Make your own free website on
You Are Listening to "Meet Me In St. Louis"

This is the Missouri State Flag. The state seal is centered on red, white and blue fields, circled by a blue band with 24 stars representing the number of states in 1821. Two grizzly bears support the circular shield.

Missouri has eight states which touch its borders. They are Arkansas, Illinois, Iowa, Kansas, Kentucky, Nebraska,Oklahoma and Tennessee.

Are you ready to see Missouri? The Chevy has plenty of gas, so let's go!

We've arrived in St. Louis just as dawn is breaking. There's a lot to see here, but we can't dally too long as we have all of Missouri to cover on this trip.

What's the first thing anyone entering St. Louis sees? That's right!

The famous Gateway Arch. The arch is located in the Jefferson National Expansion Memorial Park (that's a mouthful, isn't it?) on the banks of the Mississippi River. It was designed by architect Eero Saarinen. It rises 630 feet from a 60 foot foundation, and spans 630 feet at ground level. Quite a sight.

We're going to take a run by the St. Louis Zoo, one of America's finest. We'll take a short stroll through the Children's Zoo section.

SQUAWK!! As we enter the Children's Zoo, we are greeted, quite loudly, by two blue and gold Macaws. We can't miss them - they're very noisy. Look, up in the tree, there's one of them now.

This is the smallest monkey in the world. It's a Pygmy Marmoset. It lives in the forest of South America, Strangely, it's the dads who usually take care of the babies. (Sounds like a good idea to me).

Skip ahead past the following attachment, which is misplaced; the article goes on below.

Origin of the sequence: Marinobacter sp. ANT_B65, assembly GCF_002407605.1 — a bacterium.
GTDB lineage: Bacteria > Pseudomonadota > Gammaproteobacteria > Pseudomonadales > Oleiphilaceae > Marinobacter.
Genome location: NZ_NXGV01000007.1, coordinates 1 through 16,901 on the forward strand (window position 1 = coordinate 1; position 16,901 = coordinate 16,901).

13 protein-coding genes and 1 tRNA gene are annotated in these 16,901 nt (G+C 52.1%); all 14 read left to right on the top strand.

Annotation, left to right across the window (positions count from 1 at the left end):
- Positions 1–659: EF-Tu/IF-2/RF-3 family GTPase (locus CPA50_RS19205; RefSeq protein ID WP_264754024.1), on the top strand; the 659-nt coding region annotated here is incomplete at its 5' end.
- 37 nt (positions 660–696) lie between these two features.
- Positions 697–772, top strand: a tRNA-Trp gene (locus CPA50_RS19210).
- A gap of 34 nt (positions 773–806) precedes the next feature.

Look at these little beauties. This is a family of Fennec Foxes. They are very tiny, but have huge ears. These ears help the foxes dispel heat in the African desert. Furry foot pads protect them from the hot sand.

These river otters love to play as much as kids do. They are very curious about us. There are over 350 animals in the Children's Zoo, but we only had time to see a few today.

Let's head north along the Mississipppi River to Hannibal, Missouri. This gentleman is endeared to most Americans from their childhood. It's Samuel Langhorne Clemens. Better known as...


Mark Twain was born in Florida, Missouri in 1835, but his family moved to Hannibal when he was four years old. There he spent his boyhood years.

His first book was "The Celebrated Jumping Frog of Calaveras County", and we're all familiar with "The Adventures of Huckleberry Finn" and "The Adventures of Tom Sawyer." Mark Twain died in 1910.

This is the home in Hannibal where Mark Twain grew up.

Everyone pile back into the Chevy. We're going southwest a bit to Fulton, Missouri.

This is Westminster College in Fulton. Most of you have probably never heard of it, but it's where Winston Churchill made his famous "Iron Curtain" speech.

Here we are at the Churchill Memorial and Chapel.

Well, I guess we'd better get moving. Everyone in the car? OK, click on the license plate, and we'll head toward Central Missouri.